We’re surrounded by energy — sun, wind, water. The problem is harnessing it in an economical way.
      Jay Draiman, Northridge, CA
      May 29, 2008
      • 8 Months Ago
      Presently, ultracaps have only a tiny fraction of the energy density (W-H/Kg) of batteries. While I expect substantial improvement in that, I also expect substantial improvement in battery technology, including one or more satisfactory solutions to the discharge cycle problem (Altairnano claims to have a solution, but I haven't actually seen it yet).

      That said, there are probably several ways to combine both battery and ultracap technologies to combine the advantages of both.

      W-H/Kg isn't the only important measure. It might be that W-H/$ might be more important, especially when lithium becomes scarce. (Na-ion, anybody?)
      • 8 Months Ago
      Ultracaps have remained the ugly stepchild of the electricity storage industry largely because California's ZEV legislation was severely biased in favor of high all-electric range (i.e. zero toxic tailpipe emissions) rather than fuel economy.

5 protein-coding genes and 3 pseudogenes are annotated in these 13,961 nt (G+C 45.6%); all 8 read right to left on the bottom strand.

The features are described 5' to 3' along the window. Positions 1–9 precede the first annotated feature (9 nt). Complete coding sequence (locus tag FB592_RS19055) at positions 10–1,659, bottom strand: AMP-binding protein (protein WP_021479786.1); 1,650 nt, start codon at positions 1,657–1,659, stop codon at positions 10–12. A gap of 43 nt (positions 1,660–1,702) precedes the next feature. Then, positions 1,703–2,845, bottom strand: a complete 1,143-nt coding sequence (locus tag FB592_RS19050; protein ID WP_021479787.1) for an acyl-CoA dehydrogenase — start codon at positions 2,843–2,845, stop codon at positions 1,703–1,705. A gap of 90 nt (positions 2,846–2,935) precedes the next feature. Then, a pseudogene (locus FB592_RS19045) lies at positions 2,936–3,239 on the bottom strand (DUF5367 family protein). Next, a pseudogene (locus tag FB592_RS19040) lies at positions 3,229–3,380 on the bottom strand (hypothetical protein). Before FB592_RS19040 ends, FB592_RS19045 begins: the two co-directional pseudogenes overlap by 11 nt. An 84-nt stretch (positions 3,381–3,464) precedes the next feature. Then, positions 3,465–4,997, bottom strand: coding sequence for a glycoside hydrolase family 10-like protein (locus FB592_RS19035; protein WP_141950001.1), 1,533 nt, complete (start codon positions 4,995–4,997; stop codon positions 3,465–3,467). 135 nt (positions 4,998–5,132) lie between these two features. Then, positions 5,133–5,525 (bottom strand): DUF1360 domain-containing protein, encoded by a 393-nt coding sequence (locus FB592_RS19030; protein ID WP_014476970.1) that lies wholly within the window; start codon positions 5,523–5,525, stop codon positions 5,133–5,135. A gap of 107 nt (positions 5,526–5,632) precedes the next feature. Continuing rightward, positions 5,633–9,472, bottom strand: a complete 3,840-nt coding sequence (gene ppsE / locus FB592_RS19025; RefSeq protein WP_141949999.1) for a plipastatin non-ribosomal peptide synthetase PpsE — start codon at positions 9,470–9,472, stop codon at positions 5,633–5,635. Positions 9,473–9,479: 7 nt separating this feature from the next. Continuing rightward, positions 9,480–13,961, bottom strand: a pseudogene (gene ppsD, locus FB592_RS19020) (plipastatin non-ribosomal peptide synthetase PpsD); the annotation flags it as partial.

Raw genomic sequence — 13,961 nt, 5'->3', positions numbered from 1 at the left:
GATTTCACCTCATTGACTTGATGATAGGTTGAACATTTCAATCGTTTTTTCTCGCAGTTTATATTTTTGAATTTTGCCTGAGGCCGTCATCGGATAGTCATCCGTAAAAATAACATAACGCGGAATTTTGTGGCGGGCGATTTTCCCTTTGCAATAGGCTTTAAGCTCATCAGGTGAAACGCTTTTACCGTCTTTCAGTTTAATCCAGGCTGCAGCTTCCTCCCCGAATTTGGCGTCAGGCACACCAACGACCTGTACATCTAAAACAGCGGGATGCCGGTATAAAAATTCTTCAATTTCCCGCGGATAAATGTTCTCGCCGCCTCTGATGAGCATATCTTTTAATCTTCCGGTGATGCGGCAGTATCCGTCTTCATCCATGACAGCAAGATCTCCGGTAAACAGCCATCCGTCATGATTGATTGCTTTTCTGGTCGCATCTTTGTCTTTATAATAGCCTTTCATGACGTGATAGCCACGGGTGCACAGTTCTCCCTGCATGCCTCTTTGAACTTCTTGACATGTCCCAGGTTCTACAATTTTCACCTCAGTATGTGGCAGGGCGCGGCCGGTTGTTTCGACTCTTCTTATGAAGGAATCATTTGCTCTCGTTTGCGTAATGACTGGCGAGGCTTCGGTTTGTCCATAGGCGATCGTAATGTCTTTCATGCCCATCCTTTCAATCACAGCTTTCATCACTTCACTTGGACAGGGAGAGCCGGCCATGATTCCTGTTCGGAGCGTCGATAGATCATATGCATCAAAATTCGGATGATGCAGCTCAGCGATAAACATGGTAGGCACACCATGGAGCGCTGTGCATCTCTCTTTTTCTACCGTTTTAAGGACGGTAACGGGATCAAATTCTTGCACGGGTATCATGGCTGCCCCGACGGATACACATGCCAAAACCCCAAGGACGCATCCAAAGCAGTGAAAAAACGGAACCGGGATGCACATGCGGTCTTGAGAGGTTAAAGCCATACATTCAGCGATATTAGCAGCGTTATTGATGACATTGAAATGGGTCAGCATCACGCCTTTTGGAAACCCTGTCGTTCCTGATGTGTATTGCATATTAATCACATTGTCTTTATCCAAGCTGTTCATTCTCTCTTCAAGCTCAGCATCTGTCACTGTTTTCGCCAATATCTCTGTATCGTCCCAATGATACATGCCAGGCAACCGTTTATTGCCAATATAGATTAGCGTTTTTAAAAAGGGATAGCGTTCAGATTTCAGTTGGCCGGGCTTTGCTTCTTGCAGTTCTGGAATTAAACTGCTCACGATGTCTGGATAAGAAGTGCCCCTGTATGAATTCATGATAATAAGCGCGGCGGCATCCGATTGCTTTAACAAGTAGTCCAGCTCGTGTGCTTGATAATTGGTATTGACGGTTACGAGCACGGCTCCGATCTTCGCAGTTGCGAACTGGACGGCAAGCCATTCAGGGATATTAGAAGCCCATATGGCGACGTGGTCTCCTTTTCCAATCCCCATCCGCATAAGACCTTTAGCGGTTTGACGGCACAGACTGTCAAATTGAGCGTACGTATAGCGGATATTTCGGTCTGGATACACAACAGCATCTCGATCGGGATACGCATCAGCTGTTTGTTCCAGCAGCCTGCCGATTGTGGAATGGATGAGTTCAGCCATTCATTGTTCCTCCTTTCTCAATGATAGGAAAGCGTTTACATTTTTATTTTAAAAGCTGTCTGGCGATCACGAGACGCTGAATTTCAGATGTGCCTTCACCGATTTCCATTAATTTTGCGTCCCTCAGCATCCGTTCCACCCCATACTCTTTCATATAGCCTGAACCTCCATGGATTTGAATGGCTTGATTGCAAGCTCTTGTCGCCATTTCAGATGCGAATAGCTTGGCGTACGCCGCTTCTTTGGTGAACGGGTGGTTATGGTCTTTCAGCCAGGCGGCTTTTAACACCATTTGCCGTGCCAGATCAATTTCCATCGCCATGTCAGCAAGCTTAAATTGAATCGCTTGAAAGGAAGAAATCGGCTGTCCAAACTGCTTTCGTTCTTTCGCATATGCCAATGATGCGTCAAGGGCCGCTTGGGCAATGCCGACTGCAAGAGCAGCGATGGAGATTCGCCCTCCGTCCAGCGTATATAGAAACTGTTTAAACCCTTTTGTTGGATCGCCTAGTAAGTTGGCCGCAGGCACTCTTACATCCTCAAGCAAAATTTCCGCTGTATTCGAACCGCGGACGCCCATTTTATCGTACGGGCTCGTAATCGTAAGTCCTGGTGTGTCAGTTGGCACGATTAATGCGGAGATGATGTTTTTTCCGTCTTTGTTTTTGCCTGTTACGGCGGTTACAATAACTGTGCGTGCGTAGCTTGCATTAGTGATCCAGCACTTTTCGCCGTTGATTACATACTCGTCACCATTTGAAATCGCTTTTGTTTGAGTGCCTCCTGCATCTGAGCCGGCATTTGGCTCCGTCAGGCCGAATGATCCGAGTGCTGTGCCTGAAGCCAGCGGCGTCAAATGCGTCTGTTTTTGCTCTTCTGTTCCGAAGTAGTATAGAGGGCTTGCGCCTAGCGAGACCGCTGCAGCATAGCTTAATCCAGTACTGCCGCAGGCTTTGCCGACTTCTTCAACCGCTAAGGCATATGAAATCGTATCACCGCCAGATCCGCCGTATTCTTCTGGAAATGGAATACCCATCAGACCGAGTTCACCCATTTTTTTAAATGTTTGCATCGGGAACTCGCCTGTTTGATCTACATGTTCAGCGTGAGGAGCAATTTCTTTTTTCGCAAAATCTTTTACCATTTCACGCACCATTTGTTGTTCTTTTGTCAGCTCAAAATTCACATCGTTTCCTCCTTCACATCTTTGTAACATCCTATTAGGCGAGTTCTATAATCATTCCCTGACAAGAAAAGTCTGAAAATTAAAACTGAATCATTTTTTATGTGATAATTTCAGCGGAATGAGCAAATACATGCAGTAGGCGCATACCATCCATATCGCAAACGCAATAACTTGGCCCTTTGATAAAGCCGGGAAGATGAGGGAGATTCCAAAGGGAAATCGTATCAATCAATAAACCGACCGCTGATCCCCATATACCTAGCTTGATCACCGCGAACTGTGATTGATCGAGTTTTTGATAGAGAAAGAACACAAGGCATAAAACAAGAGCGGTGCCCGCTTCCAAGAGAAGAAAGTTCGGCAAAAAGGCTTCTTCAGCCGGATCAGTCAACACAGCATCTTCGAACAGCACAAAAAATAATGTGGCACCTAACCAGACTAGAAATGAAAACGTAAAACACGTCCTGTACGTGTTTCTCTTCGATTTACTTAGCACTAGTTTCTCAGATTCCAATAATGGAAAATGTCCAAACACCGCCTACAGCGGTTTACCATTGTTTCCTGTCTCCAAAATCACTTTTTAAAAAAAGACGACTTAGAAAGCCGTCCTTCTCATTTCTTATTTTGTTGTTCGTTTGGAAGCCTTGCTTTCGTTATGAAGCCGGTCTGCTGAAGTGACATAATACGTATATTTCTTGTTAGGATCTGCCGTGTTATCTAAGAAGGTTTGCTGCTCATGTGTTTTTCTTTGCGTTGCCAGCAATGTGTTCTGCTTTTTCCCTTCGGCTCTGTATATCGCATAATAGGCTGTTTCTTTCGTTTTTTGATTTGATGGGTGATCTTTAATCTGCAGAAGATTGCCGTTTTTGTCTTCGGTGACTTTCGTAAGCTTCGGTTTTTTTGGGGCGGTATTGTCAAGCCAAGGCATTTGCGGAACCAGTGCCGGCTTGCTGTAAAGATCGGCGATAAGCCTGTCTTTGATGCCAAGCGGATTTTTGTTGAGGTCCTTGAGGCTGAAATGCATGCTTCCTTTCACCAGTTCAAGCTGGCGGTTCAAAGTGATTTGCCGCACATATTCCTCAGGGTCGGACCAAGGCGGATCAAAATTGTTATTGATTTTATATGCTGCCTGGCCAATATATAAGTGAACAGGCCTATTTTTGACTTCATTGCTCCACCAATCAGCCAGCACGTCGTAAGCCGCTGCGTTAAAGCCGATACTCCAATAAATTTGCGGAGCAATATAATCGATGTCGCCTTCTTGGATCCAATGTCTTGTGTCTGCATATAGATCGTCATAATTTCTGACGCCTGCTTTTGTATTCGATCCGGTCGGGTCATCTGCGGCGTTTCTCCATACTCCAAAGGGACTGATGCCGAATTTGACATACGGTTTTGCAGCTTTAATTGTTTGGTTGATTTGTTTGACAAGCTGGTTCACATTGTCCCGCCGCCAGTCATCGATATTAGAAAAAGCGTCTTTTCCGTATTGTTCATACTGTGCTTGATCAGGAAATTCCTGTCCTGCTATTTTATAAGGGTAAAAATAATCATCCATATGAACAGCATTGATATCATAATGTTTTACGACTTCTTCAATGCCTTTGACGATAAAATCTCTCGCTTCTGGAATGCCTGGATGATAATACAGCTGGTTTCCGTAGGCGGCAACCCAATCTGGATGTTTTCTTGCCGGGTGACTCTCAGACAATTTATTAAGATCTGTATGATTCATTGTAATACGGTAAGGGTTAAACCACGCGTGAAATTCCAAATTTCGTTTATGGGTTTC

Fortunately, someone was wise enough to at least write phase-out clauses into the legislation so at least the bias is weakening. Ultracaps make a lot of sense for beefed-up stop-start systems, especially for diesels and large displacement gasoline engines (cp. Valeo Stars-X system). They also do a better job of recuperative braking and acceleration boost, simply because there are no chemical reactions involved.

      Given that all OECD countries except Germany have general speed limits, high engine power is only required for high torque during acceleration at low speeds. Ergo, even a modest ultracap banks permits the use of a substantially weaker - but more frugal - engine.
      • 8 Months Ago
      "Instead, they have powerful batteries, which have a higher power density and a price that is going down."

      It's about time you guys learned the difference between energy and power. Power is the rate of energy delivery.

      Generally speaking, batteries have far higher energy density than caps ie. they can store more energy per weight, but they can deliver far less power per weight.
      • 8 Months Ago
      Confusing Power (Kilowatts) with Energy (Kilowatt-hours) is like confusing distance (miles) with speed (miles per hour).

      Ultracaps have very high power density, but low energy density. While the power density of batteries isn't as high, it is still sufficient for hybrid and EV use, and batteries have much better energy storage capability.

      The only remaining advantage to using ultracaps for hybrids is an almost unlimited charge cycle count. By handling most of the minor charge/discharge cycles, the lifespan of the main storage battery could be increased.